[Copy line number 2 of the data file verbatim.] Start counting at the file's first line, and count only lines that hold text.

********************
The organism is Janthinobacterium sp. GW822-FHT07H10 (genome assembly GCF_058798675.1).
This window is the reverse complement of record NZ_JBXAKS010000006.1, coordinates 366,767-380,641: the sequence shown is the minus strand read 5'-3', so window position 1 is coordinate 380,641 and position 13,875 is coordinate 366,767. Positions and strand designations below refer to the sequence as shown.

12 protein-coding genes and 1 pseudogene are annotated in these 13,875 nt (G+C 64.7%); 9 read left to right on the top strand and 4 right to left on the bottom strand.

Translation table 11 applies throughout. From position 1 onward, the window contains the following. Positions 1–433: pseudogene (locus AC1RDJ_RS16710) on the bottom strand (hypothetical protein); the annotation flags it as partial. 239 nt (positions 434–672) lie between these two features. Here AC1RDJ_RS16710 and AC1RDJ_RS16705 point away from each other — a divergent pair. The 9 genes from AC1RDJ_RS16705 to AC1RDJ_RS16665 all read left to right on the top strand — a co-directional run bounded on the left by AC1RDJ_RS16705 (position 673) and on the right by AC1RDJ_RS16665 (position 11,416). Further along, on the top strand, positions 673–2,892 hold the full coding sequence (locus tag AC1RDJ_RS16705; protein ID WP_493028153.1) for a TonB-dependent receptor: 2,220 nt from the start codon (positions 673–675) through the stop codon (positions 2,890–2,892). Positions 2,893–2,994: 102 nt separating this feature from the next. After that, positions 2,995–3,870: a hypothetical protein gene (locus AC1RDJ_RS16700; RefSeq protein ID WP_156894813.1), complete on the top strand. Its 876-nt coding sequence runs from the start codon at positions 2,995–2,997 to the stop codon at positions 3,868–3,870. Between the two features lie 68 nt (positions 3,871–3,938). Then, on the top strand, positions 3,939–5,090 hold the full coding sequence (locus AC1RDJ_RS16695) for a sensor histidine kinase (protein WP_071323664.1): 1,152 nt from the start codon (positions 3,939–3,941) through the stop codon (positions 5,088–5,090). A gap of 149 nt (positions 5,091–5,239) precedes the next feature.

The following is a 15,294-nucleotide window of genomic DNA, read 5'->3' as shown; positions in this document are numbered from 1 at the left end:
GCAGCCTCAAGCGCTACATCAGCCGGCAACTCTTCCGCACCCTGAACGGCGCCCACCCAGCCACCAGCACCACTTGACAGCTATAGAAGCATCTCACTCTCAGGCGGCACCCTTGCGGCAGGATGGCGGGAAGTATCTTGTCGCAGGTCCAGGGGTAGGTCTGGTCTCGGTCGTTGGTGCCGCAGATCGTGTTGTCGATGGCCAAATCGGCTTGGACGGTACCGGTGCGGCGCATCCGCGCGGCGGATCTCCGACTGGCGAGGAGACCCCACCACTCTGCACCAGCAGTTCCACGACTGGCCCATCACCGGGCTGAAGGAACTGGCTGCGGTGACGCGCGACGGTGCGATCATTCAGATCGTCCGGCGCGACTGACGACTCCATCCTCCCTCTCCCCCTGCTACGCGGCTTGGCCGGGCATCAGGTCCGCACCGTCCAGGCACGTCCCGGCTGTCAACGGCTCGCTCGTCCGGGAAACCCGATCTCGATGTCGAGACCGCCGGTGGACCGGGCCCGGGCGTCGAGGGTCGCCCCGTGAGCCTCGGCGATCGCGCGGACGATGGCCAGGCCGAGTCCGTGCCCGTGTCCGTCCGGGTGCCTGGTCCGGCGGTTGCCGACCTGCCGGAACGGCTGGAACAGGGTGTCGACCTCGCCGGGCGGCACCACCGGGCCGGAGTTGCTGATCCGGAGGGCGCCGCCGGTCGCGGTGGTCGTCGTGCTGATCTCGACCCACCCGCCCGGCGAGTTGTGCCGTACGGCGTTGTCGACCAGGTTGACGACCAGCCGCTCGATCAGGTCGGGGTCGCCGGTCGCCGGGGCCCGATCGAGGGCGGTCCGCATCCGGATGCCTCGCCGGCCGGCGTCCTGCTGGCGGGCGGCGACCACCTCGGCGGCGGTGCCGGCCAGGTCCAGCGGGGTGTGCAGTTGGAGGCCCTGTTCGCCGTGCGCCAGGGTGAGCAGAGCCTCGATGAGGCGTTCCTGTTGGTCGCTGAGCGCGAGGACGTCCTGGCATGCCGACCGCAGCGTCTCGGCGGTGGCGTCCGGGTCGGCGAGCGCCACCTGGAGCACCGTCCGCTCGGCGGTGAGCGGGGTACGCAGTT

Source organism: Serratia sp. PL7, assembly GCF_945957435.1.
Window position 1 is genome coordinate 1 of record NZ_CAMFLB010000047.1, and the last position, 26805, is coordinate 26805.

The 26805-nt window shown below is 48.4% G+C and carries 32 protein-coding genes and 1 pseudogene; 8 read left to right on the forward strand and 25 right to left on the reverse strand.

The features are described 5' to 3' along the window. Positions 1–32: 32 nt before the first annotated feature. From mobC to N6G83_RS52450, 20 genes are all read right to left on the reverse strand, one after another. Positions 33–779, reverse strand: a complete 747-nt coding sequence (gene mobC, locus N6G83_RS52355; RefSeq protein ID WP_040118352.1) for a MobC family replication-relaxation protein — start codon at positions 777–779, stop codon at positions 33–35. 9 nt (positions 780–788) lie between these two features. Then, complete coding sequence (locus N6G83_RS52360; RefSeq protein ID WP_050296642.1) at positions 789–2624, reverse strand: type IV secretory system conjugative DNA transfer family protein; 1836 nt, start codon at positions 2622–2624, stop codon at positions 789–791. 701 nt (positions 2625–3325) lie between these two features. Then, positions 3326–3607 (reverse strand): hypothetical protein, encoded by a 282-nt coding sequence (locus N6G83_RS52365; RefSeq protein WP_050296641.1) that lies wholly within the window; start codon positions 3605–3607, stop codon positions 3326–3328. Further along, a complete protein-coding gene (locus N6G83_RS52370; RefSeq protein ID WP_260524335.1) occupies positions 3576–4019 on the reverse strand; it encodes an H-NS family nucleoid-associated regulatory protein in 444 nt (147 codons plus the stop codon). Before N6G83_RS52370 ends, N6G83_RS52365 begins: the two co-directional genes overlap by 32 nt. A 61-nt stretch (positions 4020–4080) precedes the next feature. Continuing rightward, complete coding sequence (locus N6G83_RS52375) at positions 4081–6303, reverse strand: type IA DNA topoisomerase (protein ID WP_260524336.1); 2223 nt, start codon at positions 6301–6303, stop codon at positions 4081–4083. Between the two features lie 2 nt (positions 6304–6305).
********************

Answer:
This window is the reverse complement of record NZ_JBXAKS010000006.1, coordinates 366,767-380,641: the sequence shown is the minus strand read 5'-3', so window position 1 is coordinate 380,641 and position 13,875 is coordinate 366,767. Positions and strand designations below refer to the sequence as shown.